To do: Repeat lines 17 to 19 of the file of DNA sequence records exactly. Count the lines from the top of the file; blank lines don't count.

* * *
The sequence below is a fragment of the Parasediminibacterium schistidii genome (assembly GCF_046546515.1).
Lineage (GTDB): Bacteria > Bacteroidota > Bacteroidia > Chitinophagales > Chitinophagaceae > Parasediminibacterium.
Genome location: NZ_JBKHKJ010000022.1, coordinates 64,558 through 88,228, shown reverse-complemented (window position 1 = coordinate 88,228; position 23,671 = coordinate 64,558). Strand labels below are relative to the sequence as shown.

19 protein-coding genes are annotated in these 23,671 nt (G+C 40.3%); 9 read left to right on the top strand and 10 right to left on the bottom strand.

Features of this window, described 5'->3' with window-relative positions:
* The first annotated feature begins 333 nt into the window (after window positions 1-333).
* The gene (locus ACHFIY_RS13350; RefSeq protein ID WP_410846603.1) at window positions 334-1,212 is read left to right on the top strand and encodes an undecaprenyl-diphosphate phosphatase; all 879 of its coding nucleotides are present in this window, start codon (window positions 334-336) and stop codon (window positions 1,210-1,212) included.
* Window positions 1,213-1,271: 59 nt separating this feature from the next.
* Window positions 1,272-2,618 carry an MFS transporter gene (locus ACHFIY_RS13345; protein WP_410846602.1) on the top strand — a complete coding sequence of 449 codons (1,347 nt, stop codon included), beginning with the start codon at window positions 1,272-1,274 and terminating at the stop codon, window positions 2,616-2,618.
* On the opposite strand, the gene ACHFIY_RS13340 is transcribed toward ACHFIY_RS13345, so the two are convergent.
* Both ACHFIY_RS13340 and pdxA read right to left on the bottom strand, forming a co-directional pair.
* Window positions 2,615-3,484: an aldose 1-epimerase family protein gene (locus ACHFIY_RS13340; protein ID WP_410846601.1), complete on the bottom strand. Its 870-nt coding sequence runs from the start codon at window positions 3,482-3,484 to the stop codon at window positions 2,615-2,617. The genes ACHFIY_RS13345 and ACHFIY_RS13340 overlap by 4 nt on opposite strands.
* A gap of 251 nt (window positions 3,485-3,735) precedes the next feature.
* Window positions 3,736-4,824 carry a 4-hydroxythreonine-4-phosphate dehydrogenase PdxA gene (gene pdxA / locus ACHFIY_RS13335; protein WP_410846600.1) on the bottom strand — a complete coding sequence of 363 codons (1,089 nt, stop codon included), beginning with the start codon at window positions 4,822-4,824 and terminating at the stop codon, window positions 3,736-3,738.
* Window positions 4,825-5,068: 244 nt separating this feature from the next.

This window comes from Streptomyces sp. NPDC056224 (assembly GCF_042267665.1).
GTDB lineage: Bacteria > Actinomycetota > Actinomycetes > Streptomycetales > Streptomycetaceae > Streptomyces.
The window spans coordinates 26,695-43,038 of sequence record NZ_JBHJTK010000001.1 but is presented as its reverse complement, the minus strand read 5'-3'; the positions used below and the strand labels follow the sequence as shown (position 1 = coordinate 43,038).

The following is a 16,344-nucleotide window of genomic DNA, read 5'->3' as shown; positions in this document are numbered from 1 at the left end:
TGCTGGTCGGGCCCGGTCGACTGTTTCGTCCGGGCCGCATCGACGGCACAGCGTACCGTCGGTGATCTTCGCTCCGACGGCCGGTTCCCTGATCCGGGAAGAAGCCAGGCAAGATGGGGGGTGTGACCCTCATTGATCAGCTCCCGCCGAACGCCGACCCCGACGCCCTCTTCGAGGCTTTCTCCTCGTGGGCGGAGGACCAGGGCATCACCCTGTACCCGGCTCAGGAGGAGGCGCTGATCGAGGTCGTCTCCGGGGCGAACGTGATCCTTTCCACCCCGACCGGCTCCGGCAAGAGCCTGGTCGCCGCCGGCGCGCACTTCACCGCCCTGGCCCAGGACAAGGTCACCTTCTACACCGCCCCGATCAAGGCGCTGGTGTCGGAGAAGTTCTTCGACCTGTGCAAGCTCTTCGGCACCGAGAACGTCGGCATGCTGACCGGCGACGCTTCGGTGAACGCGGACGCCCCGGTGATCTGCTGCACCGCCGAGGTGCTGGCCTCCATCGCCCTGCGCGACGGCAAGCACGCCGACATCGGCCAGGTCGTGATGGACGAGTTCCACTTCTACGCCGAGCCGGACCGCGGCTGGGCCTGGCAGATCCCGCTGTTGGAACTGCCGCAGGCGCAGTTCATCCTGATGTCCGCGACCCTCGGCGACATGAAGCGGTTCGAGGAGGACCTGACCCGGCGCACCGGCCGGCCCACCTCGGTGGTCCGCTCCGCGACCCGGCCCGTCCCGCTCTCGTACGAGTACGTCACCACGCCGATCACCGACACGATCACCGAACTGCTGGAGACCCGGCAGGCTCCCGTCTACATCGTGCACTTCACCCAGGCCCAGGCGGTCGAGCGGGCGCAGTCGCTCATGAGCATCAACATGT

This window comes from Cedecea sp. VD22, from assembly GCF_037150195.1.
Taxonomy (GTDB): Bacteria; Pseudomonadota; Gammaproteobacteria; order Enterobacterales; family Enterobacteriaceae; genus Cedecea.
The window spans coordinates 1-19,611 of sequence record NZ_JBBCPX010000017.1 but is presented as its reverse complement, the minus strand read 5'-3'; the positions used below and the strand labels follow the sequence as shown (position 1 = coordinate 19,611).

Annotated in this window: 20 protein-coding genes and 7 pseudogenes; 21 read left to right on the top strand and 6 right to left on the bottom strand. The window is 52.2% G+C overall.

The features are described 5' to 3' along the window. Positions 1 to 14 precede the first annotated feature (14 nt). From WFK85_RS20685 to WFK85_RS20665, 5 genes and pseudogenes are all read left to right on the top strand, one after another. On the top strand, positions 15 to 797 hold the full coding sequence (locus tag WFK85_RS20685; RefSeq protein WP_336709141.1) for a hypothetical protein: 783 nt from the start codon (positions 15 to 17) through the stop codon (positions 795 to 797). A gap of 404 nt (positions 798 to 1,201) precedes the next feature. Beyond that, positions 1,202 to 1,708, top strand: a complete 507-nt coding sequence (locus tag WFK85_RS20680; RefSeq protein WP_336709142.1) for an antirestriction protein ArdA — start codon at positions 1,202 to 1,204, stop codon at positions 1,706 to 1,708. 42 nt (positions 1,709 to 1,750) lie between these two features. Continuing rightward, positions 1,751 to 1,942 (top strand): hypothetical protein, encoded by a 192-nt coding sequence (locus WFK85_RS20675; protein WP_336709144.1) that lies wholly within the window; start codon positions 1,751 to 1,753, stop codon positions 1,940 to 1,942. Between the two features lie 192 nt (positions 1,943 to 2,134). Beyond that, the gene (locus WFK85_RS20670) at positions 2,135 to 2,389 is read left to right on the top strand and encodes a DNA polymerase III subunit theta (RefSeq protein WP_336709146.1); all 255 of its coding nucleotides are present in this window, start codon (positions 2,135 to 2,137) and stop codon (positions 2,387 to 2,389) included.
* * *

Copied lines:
GTDB lineage: Bacteria > Actinomycetota > Actinomycetes > Streptomycetales > Streptomycetaceae > Streptomyces.
The window spans coordinates 26,695-43,038 of sequence record NZ_JBHJTK010000001.1 but is presented as its reverse complement, the minus strand read 5'-3'; the positions used below and the strand labels follow the sequence as shown (position 1 = coordinate 43,038).

The following is a 16,344-nucleotide window of genomic DNA, read 5'->3' as shown; positions in this document are numbered from 1 at the left end: